Buying your first home can be an exciting time in your life, but it can quickly become confusing and frustrating if you aren't careful about selecting a home, vetting the property and signing on the correct dotted lines.
You wouldn't strike out for the summit of Mount Everest on your own, and you certainly wouldn't hop in your Jeep and take off across the Saharan wilderness with just a map and a pair of binoculars. You'd hire a guide, and in the adventure of home buying, being a guide is the job of a real estate agent.
For most people, a home is the biggest purchase they’ll ever make. It’s a significant financial commitment with lifelong consequences. Why wouldn’t you want help from an industry expert?
Here are five reasons you should turn to a qualified real estate agent when the time comes to purchase:
Most first-time home buyers are surprised to hear this. The seller pays a commission to his or her real estate agent and to your agent upon closing. For prospective home buyers, using a real estate agent is a low-cost proposition.
A good real estate agent has spent decades forging relationships in the community that will yield the information you need when buying a home, from proposed new developments to zoning restrictions to the quality of different neighborhoods. They can also access the Multiple Listing Service, a database where real estate agents share information about houses on the market.
Negotiating the price on a home you are interested in buying can be a complicated process, requiring knowledge of the area's home values, what other offers have been made and how best to work with the seller's real estate agent. The experienced hand of a real estate agent guiding your offers and counter-offers will pay big dividends.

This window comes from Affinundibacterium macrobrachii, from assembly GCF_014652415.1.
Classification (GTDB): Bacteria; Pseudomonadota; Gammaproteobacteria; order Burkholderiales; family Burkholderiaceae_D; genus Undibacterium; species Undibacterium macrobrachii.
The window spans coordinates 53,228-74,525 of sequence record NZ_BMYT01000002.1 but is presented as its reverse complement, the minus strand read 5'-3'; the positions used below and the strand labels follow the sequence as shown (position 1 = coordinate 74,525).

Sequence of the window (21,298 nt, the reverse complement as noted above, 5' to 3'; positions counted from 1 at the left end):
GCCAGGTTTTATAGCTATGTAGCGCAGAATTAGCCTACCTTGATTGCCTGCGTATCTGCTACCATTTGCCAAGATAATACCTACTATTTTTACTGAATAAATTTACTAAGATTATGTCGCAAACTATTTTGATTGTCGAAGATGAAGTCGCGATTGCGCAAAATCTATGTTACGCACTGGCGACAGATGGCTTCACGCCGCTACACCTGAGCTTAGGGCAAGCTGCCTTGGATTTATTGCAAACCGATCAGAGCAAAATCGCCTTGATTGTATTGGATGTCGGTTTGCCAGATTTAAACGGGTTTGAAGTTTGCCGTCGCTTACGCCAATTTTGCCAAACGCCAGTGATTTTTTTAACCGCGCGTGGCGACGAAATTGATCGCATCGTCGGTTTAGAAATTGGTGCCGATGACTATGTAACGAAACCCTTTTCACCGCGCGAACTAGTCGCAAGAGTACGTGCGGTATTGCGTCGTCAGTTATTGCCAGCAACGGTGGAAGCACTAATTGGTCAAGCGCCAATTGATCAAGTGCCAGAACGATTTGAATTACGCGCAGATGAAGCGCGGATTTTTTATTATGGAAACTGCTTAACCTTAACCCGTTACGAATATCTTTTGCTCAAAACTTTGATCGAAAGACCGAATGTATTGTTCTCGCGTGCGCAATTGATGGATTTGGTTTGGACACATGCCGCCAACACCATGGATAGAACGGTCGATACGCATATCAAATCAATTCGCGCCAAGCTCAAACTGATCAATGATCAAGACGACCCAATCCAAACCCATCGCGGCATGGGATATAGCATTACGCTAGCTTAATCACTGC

Buying a home involves a veritable whirlwind of paperwork, and if you accidentally sign on the wrong line or fill out a form incorrectly, you could be looking at delays in closing on your new home. Your real estate agent will be experienced at guiding clients through all the necessary contracts and forms, and can make sure you don't cost yourself time with simple mistakes.
If you can hire a guide for buying a home (or anything else, really) for free, you should do it. Get the benefit of local connections, great resources, negotiating skills and someone to help you through the paperwork, and let the seller pay the commission.
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